• 8% were mildly iodine deficient (50-99 mcg/g).
  • 8% were moderately iodine deficient (20-49 mcg/g).
  • 7% were severely iodine deficient (<20 mcg/g).
  • That is a total of 22.5% who had moderate to severe iodine deficiency.
  • Women who had moderate to severe iodine deficiency had a 46% decrease in the chance of becoming pregnant over each menstrual cycle compared to the iodine sufficient group.

A simple way of reporting those data would be to say that their chances of becoming pregnant were reduced by 46%, but that would not convey the whole picture. Most of the women did become pregnant during the 12-month study. However, it took the women with moderate to severe iodine deficiency twice as long to become pregnant. Iodine deficiency did not prevent pregnancy from occurring, but it delayed it.

The authors concluded: “In summary, our data show that groups of women with iodine concentrations in the moderate to severe deficient range experience a significantly longer time to pregnancy…The US and European countries where iodine deficiency is common should evaluate the need for programs to increase iodine intake for women of childbearing age, particularly those trying to become pregnant”.

 

Where Can You Get The Iodine You Need?

 

chances of getting pregnant iodine deficiency seafood seaweedThe important question becomes: “Where can you get the iodine you need?”

  • You could start by using old-fashioned iodized salt rather than designer salts in your salt shaker. However, I am reluctant to recommend anything that would increase sodium intake. We get far too much from processed foods already.
  • Seafood (or seaweed, if you are a vegetarian) are the best food sources of iodine. However, our oceans are so contaminated I would recommend consuming those foods only occasionally.
  • You will often see bread and dairy mentioned as good food sources because iodine was used in the preparation of those foods. However, iodine has largely been replaced by other agents, so those foods should no longer be considered good sources. For example:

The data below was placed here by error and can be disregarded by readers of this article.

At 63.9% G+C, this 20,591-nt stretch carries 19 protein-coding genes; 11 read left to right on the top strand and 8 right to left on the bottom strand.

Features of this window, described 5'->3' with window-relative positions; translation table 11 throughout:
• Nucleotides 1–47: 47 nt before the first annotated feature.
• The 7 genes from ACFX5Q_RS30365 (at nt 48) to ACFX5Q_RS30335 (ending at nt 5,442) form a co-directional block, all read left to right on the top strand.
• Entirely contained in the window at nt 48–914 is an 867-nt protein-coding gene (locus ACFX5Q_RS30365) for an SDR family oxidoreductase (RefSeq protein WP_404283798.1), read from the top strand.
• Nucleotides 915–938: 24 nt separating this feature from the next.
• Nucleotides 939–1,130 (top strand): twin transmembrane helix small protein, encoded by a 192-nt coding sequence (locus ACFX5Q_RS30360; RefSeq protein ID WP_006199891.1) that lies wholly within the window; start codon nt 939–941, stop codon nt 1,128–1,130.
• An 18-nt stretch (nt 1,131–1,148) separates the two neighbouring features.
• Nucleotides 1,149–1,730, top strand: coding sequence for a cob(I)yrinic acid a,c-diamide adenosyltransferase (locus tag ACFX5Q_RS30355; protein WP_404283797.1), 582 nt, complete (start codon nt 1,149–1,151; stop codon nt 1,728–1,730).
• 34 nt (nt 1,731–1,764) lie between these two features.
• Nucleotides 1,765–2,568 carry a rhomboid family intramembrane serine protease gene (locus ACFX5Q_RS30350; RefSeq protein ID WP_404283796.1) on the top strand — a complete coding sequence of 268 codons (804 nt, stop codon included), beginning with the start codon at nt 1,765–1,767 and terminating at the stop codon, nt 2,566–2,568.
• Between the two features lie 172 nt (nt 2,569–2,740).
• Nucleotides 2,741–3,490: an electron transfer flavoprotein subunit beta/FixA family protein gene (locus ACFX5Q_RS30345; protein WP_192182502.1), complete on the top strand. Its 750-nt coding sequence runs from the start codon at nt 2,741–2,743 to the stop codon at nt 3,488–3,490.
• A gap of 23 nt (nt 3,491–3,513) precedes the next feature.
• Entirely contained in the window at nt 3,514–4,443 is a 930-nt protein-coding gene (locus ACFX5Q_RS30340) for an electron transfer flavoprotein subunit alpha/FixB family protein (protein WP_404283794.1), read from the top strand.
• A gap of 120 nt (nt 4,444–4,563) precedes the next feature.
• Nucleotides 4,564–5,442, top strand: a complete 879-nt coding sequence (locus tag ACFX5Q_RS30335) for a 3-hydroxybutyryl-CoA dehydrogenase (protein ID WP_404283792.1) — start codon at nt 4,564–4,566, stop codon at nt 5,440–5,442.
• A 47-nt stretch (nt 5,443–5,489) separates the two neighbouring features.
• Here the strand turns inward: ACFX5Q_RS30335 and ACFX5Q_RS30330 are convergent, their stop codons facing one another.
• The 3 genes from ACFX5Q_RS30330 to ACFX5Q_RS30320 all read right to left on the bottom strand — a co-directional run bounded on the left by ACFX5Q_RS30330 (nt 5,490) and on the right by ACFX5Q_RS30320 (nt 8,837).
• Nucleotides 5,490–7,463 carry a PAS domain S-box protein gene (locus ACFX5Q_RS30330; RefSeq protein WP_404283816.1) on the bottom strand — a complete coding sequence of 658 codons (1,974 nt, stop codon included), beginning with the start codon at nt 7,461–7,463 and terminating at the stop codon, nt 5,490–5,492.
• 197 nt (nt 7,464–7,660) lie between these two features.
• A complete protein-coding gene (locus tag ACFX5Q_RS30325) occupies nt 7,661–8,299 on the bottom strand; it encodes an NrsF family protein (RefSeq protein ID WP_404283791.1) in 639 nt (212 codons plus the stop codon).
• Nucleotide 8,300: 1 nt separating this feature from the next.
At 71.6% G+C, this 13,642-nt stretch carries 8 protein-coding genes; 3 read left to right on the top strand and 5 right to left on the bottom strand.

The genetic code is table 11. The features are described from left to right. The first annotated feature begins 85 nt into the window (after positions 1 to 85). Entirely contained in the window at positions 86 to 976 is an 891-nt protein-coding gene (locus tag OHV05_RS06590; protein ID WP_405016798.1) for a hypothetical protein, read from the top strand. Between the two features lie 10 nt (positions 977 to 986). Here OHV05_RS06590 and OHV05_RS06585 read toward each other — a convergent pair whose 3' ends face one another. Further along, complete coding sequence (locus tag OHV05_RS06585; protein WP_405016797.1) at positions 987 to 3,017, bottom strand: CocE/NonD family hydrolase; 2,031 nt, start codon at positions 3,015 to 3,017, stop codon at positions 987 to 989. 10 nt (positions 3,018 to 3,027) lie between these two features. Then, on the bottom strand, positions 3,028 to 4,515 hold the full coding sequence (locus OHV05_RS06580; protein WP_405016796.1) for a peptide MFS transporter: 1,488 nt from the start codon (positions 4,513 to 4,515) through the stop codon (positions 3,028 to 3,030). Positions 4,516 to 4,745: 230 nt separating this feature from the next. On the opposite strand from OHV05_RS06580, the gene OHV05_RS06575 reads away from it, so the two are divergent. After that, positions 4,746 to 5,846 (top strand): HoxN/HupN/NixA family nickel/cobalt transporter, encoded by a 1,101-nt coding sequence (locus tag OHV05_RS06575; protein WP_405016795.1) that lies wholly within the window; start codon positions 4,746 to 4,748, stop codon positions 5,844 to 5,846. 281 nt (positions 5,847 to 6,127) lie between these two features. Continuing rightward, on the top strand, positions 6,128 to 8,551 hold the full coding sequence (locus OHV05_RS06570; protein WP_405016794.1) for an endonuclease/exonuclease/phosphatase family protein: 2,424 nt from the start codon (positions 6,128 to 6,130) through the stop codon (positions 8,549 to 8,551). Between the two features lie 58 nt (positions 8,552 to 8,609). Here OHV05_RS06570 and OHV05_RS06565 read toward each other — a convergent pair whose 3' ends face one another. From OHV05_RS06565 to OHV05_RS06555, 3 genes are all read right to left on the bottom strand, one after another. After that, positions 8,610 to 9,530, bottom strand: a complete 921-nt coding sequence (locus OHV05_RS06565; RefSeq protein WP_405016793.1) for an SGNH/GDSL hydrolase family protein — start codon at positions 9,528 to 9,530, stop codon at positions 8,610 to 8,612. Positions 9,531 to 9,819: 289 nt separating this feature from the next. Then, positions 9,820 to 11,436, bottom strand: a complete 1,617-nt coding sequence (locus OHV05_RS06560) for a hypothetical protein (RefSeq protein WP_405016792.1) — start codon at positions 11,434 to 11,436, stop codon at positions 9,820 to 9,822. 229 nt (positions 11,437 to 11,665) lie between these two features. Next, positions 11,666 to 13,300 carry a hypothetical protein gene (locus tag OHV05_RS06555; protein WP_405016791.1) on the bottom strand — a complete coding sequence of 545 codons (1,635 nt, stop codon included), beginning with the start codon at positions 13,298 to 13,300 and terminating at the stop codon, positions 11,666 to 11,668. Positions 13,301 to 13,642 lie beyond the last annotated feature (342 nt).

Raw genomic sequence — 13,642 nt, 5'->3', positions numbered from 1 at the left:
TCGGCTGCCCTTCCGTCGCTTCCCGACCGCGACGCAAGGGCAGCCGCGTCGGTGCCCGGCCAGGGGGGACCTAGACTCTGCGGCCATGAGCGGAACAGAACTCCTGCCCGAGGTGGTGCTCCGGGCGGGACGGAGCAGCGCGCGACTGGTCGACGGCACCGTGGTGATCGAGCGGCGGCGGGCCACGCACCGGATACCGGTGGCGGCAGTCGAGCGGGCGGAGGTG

• Iodine in commercial breads has traditionally come from the use of iodate as a dough conditioner. Today iodate has largely been replaced with bromide in commercial bread making. Not only does this trend decrease the amount of iodine available in our diet, but bromide also interferes with iodine utilization in our bodies
  • Iodine in milk has traditionally come from the use of iodine-containing disinfectants to clean milk cans and teats. However, they have largely been replaced with other disinfectants
  • Fruits and vegetables are a variable source of iodine, depending on where they were grown. That is because iodine levels in the soils vary tremendously from region to region.
  • That leaves multivitamins and prenatal vitamins as your best source. However, you do need to read labels. You should look for supplements that provide 150 mcg of iodine. Unfortunately, only 50% of prenatal supplements in the United States even contain iodine. Remember, 90% of the women in this study took either a multivitamin or prenatal supplement and 44.3% of them were iodine deficient.

 

The Bottom Line

 

The introduction of iodized salt in the 1920s virtually eliminated iodine deficiency in this country. Now, almost 100 years later, iodine deficiency is back. Recent studies estimate that 30-40% of women of childbearing age are iodine deficient. This is concerning. Previous studies have shown iodine deficiency affects mental development during fetal development and infancy. A recent study suggests that iodine deficiency may also make it more difficult for women to become pregnant. Specifically, the study reported: